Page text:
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Tre'r Ceiri



A bit more about St Aelhaiarn's well, one of the springs below the fort. This is from Lives of the British Saints by Sabine Baring-Gould (1907).
S. Aelhaiarn's well is an oblong trough of good pure water, by the road side, in which the sick were wont to bathe, and there are seats of stone ranged along the sides for the accommodation of the patients awaiting the "troubling of the waters," when they might step in, full of confidence, in expectation of a cure.

This "troubling of the waters" is a singular phenomenon. At irregular intervals, and at various points in the basin, the crystal water suddenly wells up, full of sparkling bubbles. Then ensues a lull, and again a swell of water occurs in another part of the tank. This is locally called "the laughing of the water," and it is said in the place that the water laughs when any one looks at it.

The Well now supplies the village with water. It was walled round and roofed by the Parish Council in 1900, after an outbreak of diphtheria in the village. The entrance is now kept locked.
Baring-Gould's book also gives the saint's story from the Itineraries of John Ray (1760). Please indulge me as it is so full of ancient weirdness.
"We were told a legend of one St. Byno , who lived at Clenogvaur, and was wont to foot it four Miles in the Night to Llaynhayrne, and there, on a stone, in the midst of the River, to say his Prayers; whereon they show you still the Prints of his Knees. His Man, out of Curiosity, followed him once to the Place, to see and observe what he did. The Saint coming from his Prayers, and espying a Man, not knowing who it was, prayed, that if he came with a good Intent, he might receive the Good he came for, and might suffer no Damage; but if he had any ill Design, that some Example might be shown upon him; whereupon presently there came forth wild Beasts, and tore him in pieces.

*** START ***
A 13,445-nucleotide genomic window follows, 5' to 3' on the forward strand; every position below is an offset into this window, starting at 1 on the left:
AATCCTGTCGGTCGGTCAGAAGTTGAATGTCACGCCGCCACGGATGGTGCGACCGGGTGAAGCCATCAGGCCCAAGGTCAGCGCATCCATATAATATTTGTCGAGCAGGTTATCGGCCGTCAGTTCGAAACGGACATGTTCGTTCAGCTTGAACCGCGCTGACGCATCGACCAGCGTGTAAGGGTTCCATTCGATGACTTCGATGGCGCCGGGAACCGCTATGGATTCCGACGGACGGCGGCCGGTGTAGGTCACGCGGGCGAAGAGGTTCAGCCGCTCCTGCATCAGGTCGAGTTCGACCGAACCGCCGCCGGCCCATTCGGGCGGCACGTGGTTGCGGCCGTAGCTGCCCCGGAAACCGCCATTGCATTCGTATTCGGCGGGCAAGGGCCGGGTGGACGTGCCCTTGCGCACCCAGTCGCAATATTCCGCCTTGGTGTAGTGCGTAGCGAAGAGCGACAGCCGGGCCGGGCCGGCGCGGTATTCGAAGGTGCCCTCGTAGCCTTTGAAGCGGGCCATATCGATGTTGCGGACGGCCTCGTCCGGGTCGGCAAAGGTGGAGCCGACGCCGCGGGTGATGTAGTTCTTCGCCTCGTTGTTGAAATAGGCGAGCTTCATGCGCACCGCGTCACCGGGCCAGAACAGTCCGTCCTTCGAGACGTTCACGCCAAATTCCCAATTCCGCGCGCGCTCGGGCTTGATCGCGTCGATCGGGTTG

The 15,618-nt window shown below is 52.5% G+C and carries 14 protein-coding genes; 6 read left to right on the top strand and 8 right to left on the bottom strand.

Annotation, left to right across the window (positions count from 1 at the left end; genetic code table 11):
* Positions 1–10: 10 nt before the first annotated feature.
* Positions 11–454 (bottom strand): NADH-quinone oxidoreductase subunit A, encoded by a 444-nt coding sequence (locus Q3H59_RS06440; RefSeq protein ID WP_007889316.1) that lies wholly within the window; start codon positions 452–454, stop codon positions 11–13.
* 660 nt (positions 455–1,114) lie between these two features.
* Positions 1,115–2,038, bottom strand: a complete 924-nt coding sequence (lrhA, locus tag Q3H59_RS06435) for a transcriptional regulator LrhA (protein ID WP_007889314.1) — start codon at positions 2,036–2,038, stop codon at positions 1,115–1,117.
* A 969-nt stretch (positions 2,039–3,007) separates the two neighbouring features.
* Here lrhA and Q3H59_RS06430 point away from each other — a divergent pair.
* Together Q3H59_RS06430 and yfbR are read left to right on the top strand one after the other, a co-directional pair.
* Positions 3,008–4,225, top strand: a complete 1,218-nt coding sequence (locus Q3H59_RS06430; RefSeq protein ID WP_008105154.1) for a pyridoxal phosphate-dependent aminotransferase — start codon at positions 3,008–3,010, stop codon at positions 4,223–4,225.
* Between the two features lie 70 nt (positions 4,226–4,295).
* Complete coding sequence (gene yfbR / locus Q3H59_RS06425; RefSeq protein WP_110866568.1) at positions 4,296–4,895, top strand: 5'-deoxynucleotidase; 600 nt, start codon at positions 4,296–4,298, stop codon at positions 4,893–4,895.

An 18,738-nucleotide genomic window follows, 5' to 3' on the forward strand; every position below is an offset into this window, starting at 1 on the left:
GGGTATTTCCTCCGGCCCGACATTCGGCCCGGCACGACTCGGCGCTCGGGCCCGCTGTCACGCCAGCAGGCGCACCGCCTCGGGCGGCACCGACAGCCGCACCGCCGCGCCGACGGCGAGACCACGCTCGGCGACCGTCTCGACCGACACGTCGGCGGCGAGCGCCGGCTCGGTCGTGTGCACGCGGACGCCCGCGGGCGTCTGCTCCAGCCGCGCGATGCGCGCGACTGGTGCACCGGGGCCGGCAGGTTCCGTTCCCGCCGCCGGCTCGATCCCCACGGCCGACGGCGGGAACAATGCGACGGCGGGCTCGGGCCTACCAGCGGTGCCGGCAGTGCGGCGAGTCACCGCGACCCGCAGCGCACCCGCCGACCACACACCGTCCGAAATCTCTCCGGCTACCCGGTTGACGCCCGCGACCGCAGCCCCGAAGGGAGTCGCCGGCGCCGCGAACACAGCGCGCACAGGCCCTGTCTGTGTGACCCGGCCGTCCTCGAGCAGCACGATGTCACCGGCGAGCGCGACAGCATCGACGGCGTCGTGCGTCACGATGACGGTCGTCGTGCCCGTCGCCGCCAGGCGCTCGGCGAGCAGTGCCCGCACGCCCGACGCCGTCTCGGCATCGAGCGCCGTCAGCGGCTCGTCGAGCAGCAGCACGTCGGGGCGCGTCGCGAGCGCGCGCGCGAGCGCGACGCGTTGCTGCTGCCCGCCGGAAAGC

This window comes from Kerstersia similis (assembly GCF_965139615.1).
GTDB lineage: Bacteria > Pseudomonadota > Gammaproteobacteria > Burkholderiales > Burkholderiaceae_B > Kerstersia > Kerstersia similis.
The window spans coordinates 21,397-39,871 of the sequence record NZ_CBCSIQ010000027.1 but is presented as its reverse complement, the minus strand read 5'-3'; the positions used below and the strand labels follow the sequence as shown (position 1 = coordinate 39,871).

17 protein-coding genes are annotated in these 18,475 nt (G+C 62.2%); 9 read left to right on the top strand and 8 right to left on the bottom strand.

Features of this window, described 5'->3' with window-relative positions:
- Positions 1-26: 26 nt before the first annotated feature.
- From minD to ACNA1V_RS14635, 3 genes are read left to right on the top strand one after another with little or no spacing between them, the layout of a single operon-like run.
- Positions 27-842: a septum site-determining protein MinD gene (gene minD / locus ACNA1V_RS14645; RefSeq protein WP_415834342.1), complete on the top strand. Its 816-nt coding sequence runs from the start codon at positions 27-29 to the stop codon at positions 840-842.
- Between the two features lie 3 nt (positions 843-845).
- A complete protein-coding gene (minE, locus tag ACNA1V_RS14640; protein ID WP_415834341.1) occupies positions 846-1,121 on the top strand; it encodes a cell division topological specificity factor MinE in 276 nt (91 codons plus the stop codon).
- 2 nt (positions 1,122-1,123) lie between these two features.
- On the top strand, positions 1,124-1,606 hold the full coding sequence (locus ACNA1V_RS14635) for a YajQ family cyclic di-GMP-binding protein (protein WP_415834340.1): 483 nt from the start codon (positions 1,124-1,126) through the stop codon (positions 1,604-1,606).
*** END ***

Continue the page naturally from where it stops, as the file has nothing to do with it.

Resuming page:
Afterwards, the Saint peceiving it was his own Servant, was very sorry, gathering up his Bones, and praying, he set Bone to Bone, and Limb to Limb, and the Man became whole again, only the part of the Bone under the Eyebrow was wanting; the Saint, to supply that Defect, applied the Iron of his Pike-staff to the Place, and thence, that Village was called Llanvilhayrne.

But for a punishment to his Man (after he had given him Llanvilhayrne) he prayed (and obtained his Prayer) that Clenogvaur Bell might be heard as far as Llanvilhayrne Churchyard, but upon stepping into the Church it was to be heard no longer; this the People hereabout assert with much Confidence, upon their own experience, to be true. The Saint was a South Wales Man, and when he died, the South Wales Men contended with the Clenogvaur Men for his Body, and continued the Contention till Night; next Morning there were two Biers and two Coffins there, and so the South Wales Men carried one away, and the Clenogvaur Men the other."

The story of the restoration of Aelhaiarn out of his bones, one small bone being missing, is an adaptation of a very ancient myth. It occurs in the Prose Edda of Thor on his journey to Jotunhein. It is found elsewhere. The duplication of the body of Beuno has its counterpart in the triplication of that of Teilo.
Rhiannon Posted by Rhiannon
15th April 2013ce
Edited 15th April 2013ce

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